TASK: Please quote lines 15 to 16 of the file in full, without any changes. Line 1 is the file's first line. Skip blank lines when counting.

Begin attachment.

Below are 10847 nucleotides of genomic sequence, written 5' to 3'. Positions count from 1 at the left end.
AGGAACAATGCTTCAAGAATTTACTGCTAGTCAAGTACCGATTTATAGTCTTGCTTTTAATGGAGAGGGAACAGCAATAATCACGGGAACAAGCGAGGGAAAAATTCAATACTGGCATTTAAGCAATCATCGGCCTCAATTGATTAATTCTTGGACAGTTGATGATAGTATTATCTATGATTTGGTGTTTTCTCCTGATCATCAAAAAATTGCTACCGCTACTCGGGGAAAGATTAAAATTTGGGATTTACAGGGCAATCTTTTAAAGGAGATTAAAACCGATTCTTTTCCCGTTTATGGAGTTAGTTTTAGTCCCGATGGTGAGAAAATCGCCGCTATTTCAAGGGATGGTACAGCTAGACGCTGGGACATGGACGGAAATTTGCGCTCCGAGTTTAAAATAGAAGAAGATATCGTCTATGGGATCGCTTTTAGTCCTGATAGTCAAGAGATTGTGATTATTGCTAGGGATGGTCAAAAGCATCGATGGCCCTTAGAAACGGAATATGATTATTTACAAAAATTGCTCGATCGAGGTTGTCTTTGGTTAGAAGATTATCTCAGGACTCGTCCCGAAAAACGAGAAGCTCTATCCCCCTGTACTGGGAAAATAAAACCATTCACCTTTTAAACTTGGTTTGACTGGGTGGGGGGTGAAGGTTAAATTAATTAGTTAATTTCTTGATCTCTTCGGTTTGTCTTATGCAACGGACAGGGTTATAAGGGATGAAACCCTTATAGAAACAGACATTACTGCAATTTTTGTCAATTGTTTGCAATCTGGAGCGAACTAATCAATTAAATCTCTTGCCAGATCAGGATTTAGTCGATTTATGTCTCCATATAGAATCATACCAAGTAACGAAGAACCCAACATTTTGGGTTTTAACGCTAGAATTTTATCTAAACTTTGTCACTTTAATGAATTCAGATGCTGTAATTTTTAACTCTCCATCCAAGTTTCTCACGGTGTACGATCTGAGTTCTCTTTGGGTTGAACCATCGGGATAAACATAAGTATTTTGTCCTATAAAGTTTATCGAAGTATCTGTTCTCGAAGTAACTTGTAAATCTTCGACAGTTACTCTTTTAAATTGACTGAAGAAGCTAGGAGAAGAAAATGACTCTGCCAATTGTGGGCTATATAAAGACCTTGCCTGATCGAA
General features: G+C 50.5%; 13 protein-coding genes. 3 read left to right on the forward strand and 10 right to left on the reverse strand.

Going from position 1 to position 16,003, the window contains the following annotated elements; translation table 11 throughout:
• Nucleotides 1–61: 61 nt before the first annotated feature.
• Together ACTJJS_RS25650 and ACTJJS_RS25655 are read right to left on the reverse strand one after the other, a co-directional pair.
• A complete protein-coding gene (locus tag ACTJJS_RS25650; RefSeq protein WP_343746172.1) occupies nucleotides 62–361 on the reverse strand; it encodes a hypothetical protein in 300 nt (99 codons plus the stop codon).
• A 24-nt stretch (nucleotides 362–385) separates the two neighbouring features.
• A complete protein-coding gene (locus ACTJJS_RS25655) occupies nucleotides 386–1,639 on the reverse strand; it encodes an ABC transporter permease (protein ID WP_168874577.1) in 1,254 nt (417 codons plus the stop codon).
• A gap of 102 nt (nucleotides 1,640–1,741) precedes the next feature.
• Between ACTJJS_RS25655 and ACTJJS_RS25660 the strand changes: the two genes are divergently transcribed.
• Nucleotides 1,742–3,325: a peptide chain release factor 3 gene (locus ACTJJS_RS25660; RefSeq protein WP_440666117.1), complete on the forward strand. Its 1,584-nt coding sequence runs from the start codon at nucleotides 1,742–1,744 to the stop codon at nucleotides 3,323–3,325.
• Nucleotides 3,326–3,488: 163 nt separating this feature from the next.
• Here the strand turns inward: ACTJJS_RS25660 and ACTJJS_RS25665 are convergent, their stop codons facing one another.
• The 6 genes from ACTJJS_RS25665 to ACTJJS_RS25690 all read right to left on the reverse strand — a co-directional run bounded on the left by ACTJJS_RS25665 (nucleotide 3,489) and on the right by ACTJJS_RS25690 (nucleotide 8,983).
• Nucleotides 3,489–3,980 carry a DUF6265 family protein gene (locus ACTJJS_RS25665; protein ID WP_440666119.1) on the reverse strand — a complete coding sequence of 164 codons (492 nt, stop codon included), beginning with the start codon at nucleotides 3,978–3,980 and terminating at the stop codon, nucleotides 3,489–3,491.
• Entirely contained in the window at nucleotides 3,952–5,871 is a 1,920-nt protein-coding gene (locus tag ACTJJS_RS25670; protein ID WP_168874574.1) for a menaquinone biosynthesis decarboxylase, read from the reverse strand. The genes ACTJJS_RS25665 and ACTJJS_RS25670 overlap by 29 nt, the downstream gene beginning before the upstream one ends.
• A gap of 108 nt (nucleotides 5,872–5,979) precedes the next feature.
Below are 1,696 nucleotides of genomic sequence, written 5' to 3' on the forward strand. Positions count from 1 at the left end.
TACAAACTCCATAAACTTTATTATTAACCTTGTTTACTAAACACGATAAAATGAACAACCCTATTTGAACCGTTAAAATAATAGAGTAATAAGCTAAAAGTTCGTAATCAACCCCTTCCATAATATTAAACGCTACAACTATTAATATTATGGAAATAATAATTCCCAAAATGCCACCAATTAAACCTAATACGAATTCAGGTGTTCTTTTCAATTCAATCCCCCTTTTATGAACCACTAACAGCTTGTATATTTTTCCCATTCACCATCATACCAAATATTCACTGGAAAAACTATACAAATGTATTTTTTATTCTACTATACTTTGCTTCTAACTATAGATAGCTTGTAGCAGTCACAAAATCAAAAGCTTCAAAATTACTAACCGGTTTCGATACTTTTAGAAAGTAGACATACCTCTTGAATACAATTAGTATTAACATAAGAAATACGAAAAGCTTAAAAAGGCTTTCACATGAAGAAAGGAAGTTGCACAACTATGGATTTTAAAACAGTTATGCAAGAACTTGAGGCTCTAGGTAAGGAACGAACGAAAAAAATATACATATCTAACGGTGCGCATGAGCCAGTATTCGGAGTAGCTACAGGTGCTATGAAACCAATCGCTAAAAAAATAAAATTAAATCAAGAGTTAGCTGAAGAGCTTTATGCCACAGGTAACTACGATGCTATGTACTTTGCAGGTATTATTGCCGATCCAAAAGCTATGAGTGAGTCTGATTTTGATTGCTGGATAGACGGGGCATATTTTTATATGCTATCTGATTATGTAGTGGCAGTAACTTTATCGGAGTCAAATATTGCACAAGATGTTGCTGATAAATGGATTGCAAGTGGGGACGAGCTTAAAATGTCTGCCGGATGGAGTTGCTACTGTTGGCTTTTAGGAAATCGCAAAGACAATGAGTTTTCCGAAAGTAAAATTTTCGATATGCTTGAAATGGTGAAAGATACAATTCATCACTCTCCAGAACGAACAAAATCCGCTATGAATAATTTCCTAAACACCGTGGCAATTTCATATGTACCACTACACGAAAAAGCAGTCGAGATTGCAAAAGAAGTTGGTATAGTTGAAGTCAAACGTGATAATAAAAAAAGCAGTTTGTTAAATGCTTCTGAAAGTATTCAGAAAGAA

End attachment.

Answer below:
• The 6 genes from ACTJJS_RS25665 to ACTJJS_RS25690 all read right to left on the reverse strand — a co-directional run bounded on the left by ACTJJS_RS25665 (nucleotide 3,489) and on the right by ACTJJS_RS25690 (nucleotide 8,983).
• Nucleotides 3,489–3,980 carry a DUF6265 family protein gene (locus ACTJJS_RS25665; protein ID WP_440666119.1) on the reverse strand — a complete coding sequence of 164 codons (492 nt, stop codon included), beginning with the start codon at nucleotides 3,978–3,980 and terminating at the stop codon, nucleotides 3,489–3,491.